“Yes. It’s Valens and he’s been throwing up nonstop in the bathroom. “
So I leave them to call and I run back to the bathroom, and Valens is still there on the floor. “So are you feeling any better?”
“Uh, a little.” He still had sweat across his face.
“It’ll be ok. Nauseous?”
“Urh, yes, but I think it’s passing.”
“What exactly did you eat?”
“The hot wings.”
And then another of Valen’s work mates, Andy, walks into the bathroom to check on him. Word is getting around on the floor. So I tell him he might have food poisoning from chicken he may have eaten at Cluck-You Chicken.
“Yeah, I know,” Andy says, “I had some too.”
And with that I hear Valens let out another “voowaaat.”
“Oh,” I said, looking at him to see if Andy had any signs of illness.
“Half the office was there.”
Oh my, now I’m thinking we may have an epidemic on our hands. “Anyone else sick?”
“No, just Valens. He had the 911 wings. Ever try them?”
“I’ve never even heard of Cluck You Chicken.”
Ok, so here’s the story. There’s this place called Cluck-U Chicken and they have Chicken wings with different gradient of hot sauces: mild, atomic, nuclear, thermo nuclear, and 911. Here’s a web site: http://www.cluckuchicken.com/menu.htm. If you order the 911’s you actually have to sign a waiver that you will not hold the place responsible for any injury, and if you can possibly eat ten of the 911 wings in ten minutes, they will take your picture and hang it on the wall of fame. The young engineers all went out at lunch for this and Valens, being he’s Indian and used to some of the hottest foods in the world, was all on fire (pun not intended ) on getting his picture on the wall. The most any of the other guys ever made it to is five. Valens failed actually. He only got to eight wings and even then he was over the time limit. He only had six in ten minutes, his eyes just rolling with tears and snot running down his nose (this according to Alison) and practically keeled over. But still he insisted on pushing on in hopes of finishing them, even though time expired. He finally stopped at eight, and then they had to convince him.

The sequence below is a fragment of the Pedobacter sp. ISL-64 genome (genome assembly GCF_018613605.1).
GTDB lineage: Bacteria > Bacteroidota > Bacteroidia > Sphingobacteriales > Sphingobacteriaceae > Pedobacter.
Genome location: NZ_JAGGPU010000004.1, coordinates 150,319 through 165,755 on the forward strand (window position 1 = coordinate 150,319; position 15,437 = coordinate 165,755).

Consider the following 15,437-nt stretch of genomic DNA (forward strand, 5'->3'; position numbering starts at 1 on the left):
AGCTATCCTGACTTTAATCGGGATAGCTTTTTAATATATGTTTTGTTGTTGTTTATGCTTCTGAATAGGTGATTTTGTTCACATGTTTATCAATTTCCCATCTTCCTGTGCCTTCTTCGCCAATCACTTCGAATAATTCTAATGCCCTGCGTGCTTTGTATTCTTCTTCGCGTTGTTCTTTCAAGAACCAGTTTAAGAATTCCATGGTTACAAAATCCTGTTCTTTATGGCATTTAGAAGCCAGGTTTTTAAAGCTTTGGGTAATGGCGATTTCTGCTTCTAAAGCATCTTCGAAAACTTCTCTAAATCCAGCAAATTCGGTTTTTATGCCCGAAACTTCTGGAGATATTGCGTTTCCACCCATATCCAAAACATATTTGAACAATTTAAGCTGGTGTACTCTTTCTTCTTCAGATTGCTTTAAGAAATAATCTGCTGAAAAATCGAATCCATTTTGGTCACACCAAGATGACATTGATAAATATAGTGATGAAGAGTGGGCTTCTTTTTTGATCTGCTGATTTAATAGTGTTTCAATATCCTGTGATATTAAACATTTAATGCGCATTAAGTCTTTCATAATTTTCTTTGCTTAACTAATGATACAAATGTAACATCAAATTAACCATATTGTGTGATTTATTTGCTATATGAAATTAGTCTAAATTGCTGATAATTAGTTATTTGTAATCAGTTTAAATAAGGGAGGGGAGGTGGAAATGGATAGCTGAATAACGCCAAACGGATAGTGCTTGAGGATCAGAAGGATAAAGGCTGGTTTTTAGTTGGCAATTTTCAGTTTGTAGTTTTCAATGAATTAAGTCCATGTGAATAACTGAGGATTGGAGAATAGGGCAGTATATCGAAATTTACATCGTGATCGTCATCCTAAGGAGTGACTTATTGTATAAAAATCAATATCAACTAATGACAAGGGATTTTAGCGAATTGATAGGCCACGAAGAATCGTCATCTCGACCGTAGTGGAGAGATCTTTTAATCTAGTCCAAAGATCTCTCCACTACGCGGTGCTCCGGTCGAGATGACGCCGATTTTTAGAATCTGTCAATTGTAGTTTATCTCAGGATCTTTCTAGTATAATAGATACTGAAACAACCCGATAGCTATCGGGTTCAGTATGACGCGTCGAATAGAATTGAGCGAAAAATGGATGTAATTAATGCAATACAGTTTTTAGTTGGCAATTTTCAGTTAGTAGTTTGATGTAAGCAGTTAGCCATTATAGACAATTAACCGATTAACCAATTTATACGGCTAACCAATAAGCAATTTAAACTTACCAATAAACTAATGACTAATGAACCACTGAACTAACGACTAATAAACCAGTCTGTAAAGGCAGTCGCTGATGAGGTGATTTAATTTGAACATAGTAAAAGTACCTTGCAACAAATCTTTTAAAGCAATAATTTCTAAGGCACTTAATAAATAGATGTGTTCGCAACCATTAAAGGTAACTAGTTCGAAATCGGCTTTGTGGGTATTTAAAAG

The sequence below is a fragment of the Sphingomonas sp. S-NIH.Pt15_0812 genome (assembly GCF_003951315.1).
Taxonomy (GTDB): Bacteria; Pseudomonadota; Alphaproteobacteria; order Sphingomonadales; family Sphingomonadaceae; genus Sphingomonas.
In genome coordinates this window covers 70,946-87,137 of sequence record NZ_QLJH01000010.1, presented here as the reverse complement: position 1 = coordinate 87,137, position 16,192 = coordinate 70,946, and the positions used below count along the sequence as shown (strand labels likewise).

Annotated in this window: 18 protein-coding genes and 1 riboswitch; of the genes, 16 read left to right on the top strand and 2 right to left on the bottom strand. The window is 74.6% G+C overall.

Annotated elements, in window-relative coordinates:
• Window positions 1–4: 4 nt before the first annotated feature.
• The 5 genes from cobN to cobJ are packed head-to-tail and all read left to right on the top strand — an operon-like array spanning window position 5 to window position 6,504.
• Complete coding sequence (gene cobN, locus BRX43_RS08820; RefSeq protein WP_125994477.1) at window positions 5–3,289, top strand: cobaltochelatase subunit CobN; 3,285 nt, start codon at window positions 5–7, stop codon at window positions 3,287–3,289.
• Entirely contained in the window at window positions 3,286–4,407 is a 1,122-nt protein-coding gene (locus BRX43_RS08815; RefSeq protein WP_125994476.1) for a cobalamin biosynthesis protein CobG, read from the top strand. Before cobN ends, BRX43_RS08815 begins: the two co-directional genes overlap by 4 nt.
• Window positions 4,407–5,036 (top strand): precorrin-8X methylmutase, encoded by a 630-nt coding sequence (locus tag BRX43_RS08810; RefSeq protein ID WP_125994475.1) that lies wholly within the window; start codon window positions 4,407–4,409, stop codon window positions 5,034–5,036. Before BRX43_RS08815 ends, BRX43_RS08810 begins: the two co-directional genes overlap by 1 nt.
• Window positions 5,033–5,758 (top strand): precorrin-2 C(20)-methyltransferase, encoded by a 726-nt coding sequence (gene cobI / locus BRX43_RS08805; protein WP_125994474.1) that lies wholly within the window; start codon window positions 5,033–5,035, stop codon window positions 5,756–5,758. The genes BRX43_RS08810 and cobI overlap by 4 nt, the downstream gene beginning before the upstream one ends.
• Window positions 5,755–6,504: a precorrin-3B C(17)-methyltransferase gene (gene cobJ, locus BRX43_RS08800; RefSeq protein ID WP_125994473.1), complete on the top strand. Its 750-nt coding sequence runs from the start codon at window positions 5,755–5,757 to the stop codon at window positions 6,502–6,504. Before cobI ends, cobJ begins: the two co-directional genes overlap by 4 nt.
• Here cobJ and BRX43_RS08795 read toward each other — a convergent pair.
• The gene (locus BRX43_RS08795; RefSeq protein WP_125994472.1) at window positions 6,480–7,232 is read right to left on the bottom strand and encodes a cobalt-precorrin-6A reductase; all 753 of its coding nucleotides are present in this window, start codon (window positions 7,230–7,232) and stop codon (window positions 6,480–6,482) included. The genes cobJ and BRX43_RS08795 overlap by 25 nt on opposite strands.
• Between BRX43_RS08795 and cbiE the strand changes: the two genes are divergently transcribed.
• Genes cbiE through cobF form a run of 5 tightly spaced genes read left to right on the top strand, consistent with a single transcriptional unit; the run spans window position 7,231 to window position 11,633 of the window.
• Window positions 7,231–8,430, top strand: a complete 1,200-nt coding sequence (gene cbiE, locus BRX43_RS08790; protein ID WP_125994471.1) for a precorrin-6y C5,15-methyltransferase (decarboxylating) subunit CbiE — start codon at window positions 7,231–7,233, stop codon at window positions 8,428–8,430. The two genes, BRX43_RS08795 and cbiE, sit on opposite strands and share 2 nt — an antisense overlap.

So Andy and I help Valens up, and he is looking much better. At least he’s not heaving. “The ambulance is on its way,” I told him.
“Oh, thank you,” straightening his shirt. He’s really a very polite young man. “I think I’m ok now.”
“Well, let’s just let the medics look you over.”
So we walk him out, and there’s a little bit of a crowd built up outside and we part the crowd and we pull a chair over from one of the near desks and we have him sit down. So now that he’s apparently alright and given engineers can be a merciless bunch, all the jokes start coming out.
“Boy were you clucked up.” “Was that a clucking thrill or what?” “Serves you clucking right.”
The ambulance medics too got a good laugh. One of the medics, a portly guy with a jovial face, chuckled the whole time, especially when we mentioned it was Cluck-U Chicken. "Cluck-U," he snickered. "Ten minutes of chicken and now we've got forty minutes of paperwork." After taking Valen's blood prssure (it was low but ok) and making sure he didn't have an allergic reaction they released him, just having him sign that he was fine.
Ah youth. There are advantages to being older and wiser.